Wednesday, 13 July 2016

Compare the impact and effectiveness of the trailer and a poster of 30 Days of night

The purpose of the poster and trailer were designed to advertise to film ’30 Days of Night.’ Both use examples of synergy because they use some of the same iconography for both the trailer and the poster. However, they use different methods. They both refer to the website to encourage people to look on it find out more information about the film. They suggest a narrative storyline and they use very similar images in the trailer from the image on the poster.

Image result for 30 days of night

This is the movie poster for 30 Days of Night. It shows two characters with de-saturated faces and the background is dark and has connotations of horror. The lack of colour suggests that they are being drained of colour by the vampires. The blood automatically eliminates an audience who are more sensitive. It also automatically attracts people who are into gore or horror movies.


The people carrying weapons and splash of blood indicate that the movie is visceral and gory. They are looking in the different direction to the people behind them and that makes the audience wonder where they are. They are isolated with people in different directions around them. The fact that there are only two of them emphasises that they have no help. The use of generic elements appeals to horror fans. The enigma that intrigues the audience: they look isolated- how can they survive 30 days in the darkness against bloodthirsty vampires?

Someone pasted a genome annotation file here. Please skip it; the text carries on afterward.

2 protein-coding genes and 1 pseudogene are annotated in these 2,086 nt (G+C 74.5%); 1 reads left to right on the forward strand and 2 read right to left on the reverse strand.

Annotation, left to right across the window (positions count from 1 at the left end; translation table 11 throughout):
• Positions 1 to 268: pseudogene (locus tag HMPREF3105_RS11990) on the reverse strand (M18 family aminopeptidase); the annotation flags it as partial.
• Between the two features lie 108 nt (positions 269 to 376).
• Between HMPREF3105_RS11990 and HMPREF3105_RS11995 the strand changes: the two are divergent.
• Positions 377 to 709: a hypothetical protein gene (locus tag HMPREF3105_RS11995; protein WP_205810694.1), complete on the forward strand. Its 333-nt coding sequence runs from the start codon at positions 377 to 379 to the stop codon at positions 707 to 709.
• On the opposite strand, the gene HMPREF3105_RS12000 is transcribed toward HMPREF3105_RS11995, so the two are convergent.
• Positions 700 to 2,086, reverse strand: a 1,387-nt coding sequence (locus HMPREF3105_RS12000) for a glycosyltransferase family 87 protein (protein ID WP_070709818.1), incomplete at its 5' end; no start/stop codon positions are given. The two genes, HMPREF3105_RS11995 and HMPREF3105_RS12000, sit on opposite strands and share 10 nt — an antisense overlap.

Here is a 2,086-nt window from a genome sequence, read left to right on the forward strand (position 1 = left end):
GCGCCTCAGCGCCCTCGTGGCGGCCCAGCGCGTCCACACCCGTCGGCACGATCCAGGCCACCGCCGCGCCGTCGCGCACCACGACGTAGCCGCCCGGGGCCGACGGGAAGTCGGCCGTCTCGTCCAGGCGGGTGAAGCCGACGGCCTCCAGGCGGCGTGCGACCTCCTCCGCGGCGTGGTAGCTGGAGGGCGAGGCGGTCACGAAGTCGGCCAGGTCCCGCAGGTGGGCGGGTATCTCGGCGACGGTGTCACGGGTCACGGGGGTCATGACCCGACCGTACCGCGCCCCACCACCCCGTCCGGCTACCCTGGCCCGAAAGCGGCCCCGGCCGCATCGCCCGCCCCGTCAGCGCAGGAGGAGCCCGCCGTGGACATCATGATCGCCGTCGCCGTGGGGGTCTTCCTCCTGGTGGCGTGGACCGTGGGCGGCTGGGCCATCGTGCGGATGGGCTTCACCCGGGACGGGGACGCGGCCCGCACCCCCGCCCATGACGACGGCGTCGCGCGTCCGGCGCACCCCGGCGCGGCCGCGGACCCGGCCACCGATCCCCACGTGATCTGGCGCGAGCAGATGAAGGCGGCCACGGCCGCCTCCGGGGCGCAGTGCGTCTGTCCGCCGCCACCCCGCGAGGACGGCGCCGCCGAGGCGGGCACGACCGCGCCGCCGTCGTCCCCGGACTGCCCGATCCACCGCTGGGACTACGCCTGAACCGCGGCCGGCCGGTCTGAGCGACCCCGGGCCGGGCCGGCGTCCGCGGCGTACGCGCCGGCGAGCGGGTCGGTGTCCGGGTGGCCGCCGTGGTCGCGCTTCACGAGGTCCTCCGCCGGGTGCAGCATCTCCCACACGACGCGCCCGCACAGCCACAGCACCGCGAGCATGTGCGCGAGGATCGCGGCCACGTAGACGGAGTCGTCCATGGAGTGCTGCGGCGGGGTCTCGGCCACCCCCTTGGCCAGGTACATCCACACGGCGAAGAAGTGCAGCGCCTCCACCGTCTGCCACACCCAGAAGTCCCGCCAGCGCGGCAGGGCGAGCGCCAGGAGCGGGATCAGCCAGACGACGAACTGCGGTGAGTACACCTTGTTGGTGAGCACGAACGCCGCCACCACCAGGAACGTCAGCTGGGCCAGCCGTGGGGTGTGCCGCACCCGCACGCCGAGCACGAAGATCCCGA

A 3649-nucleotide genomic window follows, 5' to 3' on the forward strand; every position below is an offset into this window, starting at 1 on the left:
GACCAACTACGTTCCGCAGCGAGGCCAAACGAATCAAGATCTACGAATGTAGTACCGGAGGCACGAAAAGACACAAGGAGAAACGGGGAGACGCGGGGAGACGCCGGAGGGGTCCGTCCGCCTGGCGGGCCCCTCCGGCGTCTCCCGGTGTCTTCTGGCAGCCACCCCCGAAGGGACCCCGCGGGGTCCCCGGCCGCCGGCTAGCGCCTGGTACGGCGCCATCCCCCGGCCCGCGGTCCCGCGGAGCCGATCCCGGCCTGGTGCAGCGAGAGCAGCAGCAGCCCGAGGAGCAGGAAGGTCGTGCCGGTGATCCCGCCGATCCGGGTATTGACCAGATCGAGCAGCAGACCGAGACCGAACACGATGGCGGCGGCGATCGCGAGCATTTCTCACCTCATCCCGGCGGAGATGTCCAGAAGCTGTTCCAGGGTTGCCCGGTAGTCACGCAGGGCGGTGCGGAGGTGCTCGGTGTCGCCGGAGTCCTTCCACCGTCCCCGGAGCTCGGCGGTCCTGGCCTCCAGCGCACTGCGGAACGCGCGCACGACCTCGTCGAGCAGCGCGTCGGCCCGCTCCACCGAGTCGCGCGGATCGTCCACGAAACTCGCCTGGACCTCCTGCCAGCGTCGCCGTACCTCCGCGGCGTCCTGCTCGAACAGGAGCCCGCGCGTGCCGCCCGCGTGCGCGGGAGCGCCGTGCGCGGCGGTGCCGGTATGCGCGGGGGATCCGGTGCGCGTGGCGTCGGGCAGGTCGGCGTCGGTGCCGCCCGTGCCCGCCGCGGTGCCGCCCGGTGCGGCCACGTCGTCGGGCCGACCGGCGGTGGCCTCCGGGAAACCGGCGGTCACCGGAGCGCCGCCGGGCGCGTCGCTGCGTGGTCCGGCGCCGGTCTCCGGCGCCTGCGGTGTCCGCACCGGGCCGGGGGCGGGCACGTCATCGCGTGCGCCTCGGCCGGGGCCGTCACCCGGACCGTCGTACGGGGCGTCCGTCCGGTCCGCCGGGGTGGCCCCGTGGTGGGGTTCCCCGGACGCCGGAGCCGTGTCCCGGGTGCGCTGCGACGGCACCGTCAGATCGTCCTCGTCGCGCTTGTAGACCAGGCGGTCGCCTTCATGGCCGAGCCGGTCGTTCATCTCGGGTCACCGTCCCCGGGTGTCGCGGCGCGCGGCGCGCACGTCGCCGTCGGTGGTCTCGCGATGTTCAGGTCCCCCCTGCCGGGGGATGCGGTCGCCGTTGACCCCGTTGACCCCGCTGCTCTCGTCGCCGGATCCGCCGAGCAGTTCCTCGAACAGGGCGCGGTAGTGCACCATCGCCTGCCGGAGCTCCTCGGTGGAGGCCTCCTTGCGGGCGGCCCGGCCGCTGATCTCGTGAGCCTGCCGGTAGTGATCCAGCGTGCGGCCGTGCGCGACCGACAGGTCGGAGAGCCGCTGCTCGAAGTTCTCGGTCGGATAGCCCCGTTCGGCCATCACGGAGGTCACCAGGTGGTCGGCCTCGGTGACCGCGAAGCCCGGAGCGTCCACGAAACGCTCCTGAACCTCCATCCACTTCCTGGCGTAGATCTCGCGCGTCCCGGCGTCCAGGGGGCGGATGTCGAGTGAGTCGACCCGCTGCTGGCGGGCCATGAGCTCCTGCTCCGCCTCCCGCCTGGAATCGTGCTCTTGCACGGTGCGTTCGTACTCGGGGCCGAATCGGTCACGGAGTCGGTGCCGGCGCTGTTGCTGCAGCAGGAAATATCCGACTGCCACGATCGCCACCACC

The man has a police badge, indicating he could be the hero of the film. They are both attractive and the man is a well-known actor; this attracts the audience because if they have seen his previous films and enjoyed them, they might be interested to see him again. The woman is typically sexually attractive and this is emphasised because there is still colour in her lips, even though most of the colours have been drained. He is protecting her which implies there is a love interest or a romantic link between the two characters, so this might attract people who are also interested in that film genre.


Their facial expressions make them look scared or unnerved; the woman is in a defensive stance as she isn’t pointing her gun at anyone. The policeman is unshaven which implies his manly, maverick nature or the fact that they are isolated therefore there are no places to shave. He is carrying the axe which is hand-to-hand combat rather than a gun, like the woman.


‘They’re coming’ is crudely written in blood, as if the writer is not a human. Set in the Arctic Circle, implied by the snow, the title suggests that it is going to be dark for 30 days and implies that the vampires will be out all day. The weather is stormy which has implications of trouble. The eye shape inside the 0 implies that they are being watched at all times and that there is no escape.


The recommendation is from Empire which is a popular film magazine. This gives the audience assurance that it is good and it may convince them to watch the film. The review is also appealing the audience because it is fast and garish like what good horror movies should be.  The institutional information (certificates and release dates) is at the bottom; this gives the audience more information about the movie. It also shows names that the audience might be familiar with, if they like the person, then it will be more likely that they watch the film. The film previews on Halloween night which is the day which is heavily linked horror conventions such as ghosts, vampires and zombies. At the very bottom, the website is shown for people interested in the film to find out more about the movie online and watch more clips and interviews.